This project is a great example of the Raspberry Pi’s ability to eclipse Arduino when it comes to interaction. [Fall Deaf] mentions that he used to use an Arduino board with an Ethernet shield to add extensible interactivity to his project. But this one, which is a home automation lamp project, uses a Raspberry Pi instead. The concepts end up being very similar. But the cost of the hardware is less and the coding work is arguably orders of magnitude easier.
Don’t get us wrong, the hardware is fundamentally different. When you move from Arduino to RPi you lose some I/O pins and the low level control of them isn’t quite as straight-forward. But you also don’t have to program the thing in C. The Linux kernel handles the low level control which means you can write your scripts using Python. Because Python is an interpreted language the testing and debugging is much faster — no need to flash new code, just run the script again.
This project used the RPi GPIO to drive a strip of LEDs which use the WS2801 protocol. The board includes a NIC which makes it a snap to use as a web server. The smart phone controls seen above are served up from the Pi using jQuery. Right now there’s a cord running out of the lamp. But there should be plenty of room to use a screw-in outlet adapter and to hide the RPi and its PSU inside.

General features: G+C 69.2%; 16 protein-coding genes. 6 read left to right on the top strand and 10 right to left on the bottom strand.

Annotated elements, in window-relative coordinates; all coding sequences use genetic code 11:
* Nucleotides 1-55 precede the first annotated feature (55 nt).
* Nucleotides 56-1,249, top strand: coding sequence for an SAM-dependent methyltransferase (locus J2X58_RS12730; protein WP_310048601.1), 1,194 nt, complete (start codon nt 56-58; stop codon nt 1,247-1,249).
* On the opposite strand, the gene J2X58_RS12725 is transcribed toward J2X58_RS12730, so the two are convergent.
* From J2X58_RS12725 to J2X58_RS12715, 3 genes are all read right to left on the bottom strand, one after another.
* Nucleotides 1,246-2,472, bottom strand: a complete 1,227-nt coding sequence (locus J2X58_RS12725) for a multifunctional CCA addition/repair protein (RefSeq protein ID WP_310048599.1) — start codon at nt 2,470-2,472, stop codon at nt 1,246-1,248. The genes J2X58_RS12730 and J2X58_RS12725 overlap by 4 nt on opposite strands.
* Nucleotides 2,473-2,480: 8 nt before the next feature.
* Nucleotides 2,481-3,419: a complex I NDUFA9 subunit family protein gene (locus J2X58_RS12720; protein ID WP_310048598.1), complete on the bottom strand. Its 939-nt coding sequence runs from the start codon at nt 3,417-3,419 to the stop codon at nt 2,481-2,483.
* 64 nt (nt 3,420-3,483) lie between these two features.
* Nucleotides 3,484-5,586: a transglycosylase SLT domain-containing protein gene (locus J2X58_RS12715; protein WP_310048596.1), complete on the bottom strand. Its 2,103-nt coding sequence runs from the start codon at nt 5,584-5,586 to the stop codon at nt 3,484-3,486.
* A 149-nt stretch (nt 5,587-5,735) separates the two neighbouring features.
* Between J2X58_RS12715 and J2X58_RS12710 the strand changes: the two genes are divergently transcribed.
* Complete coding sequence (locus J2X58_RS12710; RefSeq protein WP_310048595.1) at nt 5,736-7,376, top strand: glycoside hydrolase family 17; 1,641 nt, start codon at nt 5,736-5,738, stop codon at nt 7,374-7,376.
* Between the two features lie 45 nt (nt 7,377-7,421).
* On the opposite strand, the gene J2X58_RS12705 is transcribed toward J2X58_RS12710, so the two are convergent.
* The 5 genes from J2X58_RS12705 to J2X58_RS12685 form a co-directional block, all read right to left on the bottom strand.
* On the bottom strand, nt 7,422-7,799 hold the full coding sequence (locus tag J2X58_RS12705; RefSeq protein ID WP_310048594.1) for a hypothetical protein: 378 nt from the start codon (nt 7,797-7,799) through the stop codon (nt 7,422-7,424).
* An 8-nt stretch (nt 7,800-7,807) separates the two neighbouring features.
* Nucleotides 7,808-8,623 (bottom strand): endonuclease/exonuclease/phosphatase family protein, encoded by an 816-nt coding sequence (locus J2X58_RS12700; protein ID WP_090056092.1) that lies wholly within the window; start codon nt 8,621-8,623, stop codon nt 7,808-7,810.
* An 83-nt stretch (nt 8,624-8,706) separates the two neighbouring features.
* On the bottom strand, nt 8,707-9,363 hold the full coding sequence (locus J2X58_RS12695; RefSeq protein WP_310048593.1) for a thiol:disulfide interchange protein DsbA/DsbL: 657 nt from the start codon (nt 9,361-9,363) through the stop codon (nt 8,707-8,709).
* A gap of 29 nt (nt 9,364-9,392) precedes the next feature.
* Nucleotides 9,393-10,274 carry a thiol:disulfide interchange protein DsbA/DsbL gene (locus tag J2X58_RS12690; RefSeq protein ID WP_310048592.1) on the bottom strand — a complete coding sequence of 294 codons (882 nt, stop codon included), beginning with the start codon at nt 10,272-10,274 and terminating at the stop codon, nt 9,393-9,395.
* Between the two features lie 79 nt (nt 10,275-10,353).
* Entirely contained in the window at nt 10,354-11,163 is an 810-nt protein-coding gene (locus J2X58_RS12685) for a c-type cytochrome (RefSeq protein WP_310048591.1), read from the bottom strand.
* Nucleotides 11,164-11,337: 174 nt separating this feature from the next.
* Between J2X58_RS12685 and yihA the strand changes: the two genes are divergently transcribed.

The board still has enough juice to drive other automation features too, like acting as a web radio server.
Continue reading “Web based automation courtesy of Raspberry Pi”
[Schuyler Sowa] has been hard at work on his own version of LED strip Pong. We’d say his work has really paid off. The game is robust and full of features.
Unlike the original Pong video game LED pong only has one axis on which the ball travels. The ball will bounce back if the button at the end of the strip is pressed when either of the last two LED pixels are illuminated. To add in a difficulty adjustment [Schuyler] included a poteniometer which alters the speed.